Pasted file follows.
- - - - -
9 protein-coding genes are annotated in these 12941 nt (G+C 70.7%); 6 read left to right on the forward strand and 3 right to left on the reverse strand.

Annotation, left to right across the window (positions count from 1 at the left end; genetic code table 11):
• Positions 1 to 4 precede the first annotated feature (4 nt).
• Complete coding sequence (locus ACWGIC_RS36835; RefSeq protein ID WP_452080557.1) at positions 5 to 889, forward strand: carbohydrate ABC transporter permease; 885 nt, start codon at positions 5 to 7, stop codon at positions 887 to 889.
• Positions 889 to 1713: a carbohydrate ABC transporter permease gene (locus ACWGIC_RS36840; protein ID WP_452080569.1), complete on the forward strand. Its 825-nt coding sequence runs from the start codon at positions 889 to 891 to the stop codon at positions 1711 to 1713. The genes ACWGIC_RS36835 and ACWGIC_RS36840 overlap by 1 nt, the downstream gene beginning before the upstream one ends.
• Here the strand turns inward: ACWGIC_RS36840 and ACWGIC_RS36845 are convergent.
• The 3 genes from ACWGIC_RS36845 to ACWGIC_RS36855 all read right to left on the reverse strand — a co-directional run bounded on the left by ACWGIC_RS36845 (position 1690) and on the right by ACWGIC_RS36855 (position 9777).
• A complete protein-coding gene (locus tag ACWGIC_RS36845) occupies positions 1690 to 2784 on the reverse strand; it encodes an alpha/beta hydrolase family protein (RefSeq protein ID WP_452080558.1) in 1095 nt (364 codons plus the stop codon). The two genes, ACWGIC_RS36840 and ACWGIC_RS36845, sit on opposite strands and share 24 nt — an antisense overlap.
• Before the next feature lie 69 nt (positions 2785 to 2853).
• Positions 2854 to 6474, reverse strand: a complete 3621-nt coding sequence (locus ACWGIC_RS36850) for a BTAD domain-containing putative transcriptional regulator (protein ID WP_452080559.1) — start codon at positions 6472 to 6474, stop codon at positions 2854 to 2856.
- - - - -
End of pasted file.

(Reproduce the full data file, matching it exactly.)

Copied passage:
9 protein-coding genes are annotated in these 12941 nt (G+C 70.7%); 6 read left to right on the forward strand and 3 right to left on the reverse strand.

Annotation, left to right across the window (positions count from 1 at the left end; genetic code table 11):
• Positions 1 to 4 precede the first annotated feature (4 nt).
• Complete coding sequence (locus ACWGIC_RS36835; RefSeq protein ID WP_452080557.1) at positions 5 to 889, forward strand: carbohydrate ABC transporter permease; 885 nt, start codon at positions 5 to 7, stop codon at positions 887 to 889.
• Positions 889 to 1713: a carbohydrate ABC transporter permease gene (locus ACWGIC_RS36840; protein ID WP_452080569.1), complete on the forward strand. Its 825-nt coding sequence runs from the start codon at positions 889 to 891 to the stop codon at positions 1711 to 1713. The genes ACWGIC_RS36835 and ACWGIC_RS36840 overlap by 1 nt, the downstream gene beginning before the upstream one ends.
• Here the strand turns inward: ACWGIC_RS36840 and ACWGIC_RS36845 are convergent.
• The 3 genes from ACWGIC_RS36845 to ACWGIC_RS36855 all read right to left on the reverse strand — a co-directional run bounded on the left by ACWGIC_RS36845 (position 1690) and on the right by ACWGIC_RS36855 (position 9777).
• A complete protein-coding gene (locus tag ACWGIC_RS36845) occupies positions 1690 to 2784 on the reverse strand; it encodes an alpha/beta hydrolase family protein (RefSeq protein ID WP_452080558.1) in 1095 nt (364 codons plus the stop codon). The two genes, ACWGIC_RS36840 and ACWGIC_RS36845, sit on opposite strands and share 24 nt — an antisense overlap.
• Before the next feature lie 69 nt (positions 2785 to 2853).
• Positions 2854 to 6474, reverse strand: a complete 3621-nt coding sequence (locus ACWGIC_RS36850) for a BTAD domain-containing putative transcriptional regulator (protein ID WP_452080559.1) — start codon at positions 6472 to 6474, stop codon at positions 2854 to 2856.